From high hopes to high costs: rethinking the oil sector in São Tomé and Príncipe

The 2014 EITI Report recommends reviewing the legal and fiscal framework in light of the lack of production.

Unlike its neighbouring countries in the Gulf of Guinea, São Tomé and Príncipe, a small island state, has so far not struck oil. The recently published 2014 EITI Report recommends reviewing the institutions that were set up to manage oil exploration and future oil production in order for them to better address the current circumstances.

From high hopes to high costs

São Tomé and Príncipe shares an offshore Joint Development Zone with Nigeria. The zone was expected to be rich in oil, and in the mid-2000’s international companies paid over USD 300m in signature bonuses to explore in the zone. Results were disappointing and most companies have left.

The Joint Development Zone is managed by the Joint Development Authority (JDA), which is accountable to a ministerial council with representation from both São Tomé and Príncipe and Nigeria. The JDA has been criticized for running a hefty annual budget of USD 12m. São Tomé and Príncipe’s 2014 EITI Report shows that since the Joint Development Zone was established, 43% of all revenue from the zone had been spent on JDA’s operating costs. In September, Santomean Prime Minister Patrick Trovoada and Nigerian President Muhammadu Buhari agreed to review the management of the joint zone.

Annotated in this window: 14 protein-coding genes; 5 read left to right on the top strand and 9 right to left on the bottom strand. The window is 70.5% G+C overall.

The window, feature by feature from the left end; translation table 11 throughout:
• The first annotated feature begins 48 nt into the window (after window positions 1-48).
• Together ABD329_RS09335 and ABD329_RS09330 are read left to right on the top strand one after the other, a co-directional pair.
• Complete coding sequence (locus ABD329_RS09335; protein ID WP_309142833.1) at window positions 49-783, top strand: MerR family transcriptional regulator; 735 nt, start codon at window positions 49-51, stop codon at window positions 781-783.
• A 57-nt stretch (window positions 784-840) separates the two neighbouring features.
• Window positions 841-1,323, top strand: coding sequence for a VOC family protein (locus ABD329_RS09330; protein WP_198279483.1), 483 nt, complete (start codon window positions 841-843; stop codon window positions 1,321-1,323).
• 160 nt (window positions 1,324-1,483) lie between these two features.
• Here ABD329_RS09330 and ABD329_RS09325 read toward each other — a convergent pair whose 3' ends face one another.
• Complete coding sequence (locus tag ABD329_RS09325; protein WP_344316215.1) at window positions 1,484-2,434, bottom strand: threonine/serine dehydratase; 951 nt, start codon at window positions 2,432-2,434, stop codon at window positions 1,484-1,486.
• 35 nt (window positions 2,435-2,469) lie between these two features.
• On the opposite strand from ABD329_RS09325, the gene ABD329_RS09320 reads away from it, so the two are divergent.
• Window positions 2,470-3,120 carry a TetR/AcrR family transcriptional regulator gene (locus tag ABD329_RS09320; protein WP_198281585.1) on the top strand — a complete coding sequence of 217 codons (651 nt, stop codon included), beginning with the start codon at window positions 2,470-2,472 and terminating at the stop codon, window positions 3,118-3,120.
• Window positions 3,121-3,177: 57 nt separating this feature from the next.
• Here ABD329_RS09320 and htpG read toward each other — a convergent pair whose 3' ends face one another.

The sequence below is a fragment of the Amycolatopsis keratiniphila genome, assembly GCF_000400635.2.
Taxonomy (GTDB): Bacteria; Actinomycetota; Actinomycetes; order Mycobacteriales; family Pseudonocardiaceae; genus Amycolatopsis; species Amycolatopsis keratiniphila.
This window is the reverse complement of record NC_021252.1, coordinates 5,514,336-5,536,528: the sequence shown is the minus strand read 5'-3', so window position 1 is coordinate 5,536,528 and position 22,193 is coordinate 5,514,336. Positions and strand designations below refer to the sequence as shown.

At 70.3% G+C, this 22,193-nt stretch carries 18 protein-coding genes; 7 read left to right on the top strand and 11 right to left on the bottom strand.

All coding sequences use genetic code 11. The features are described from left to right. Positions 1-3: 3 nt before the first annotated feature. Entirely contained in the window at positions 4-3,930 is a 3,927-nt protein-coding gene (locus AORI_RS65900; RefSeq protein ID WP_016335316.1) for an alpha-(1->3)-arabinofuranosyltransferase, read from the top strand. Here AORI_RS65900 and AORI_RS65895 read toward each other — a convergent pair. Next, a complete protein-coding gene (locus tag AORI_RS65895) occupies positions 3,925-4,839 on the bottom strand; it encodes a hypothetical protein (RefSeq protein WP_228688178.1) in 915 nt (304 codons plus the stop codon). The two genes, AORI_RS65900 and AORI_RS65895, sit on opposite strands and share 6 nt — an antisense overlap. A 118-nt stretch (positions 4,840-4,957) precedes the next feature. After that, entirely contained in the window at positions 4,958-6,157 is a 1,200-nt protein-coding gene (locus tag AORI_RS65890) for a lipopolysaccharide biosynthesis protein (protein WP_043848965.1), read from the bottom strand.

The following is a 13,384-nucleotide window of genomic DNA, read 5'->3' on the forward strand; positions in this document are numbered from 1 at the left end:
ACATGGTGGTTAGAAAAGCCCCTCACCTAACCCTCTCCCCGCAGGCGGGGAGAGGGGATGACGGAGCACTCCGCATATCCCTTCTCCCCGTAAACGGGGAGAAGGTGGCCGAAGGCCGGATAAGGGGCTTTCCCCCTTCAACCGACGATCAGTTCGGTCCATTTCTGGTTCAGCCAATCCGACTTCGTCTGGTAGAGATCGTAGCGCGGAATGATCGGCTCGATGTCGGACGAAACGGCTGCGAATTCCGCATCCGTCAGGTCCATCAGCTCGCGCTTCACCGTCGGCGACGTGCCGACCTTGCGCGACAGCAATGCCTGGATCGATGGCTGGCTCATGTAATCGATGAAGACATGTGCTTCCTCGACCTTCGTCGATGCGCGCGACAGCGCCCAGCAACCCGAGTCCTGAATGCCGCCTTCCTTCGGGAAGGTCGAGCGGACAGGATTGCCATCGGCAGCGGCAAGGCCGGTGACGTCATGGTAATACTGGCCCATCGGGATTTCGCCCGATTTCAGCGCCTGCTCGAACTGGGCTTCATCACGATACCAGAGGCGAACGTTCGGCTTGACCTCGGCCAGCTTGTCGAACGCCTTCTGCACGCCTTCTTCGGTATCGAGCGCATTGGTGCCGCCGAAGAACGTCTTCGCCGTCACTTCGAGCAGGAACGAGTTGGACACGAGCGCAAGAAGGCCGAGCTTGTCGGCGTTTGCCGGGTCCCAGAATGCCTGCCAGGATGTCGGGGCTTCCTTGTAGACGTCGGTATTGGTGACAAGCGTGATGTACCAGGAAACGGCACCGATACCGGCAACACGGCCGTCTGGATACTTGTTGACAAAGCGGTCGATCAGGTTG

Seeking new investments

Offshore oil exploration is also on-going in São Tomé and Príncipe’s Exclusive Economic Zone (EEZ). So far there haven’t been commercial discoveries in the EEZ either. With the downturn in the price of oil, the government is now looking at how to make the zone more competitive and attract new investors who would prop up exploration efforts. To this end, the EITI Report recommends reviewing the legal, contractual and fiscal frameworks applicable to the oil sector. The EITI Report is helping to inform the dialogue on rethinking how both the EEZ and the JDZ could attract investment while being managed in line with international best practice.

Aligning practices with policies

Getting the policies right isn’t the only challenge. The EITI Report notes that the Joint Development Authority does not comply with the Abuja Joint Declaration on Transparency and Good Governance, which requires the JDA to disclose on its website quarterly the revenues it receives from companies and to publish contracts and the bases of concessions in the JDZ. Most EEZ contracts, on the other hand, are now available online. This is a welcome change, as at the time of the publication of the 2003-2013 EITI Report last December, contracts were only accessible at the Records and Public Information Office.

The 10 main messages from the report 


For more information about STP EITI, visit the country page on the EITI website, the STP EITI website or contact Country Officer Lyydia Kilpi.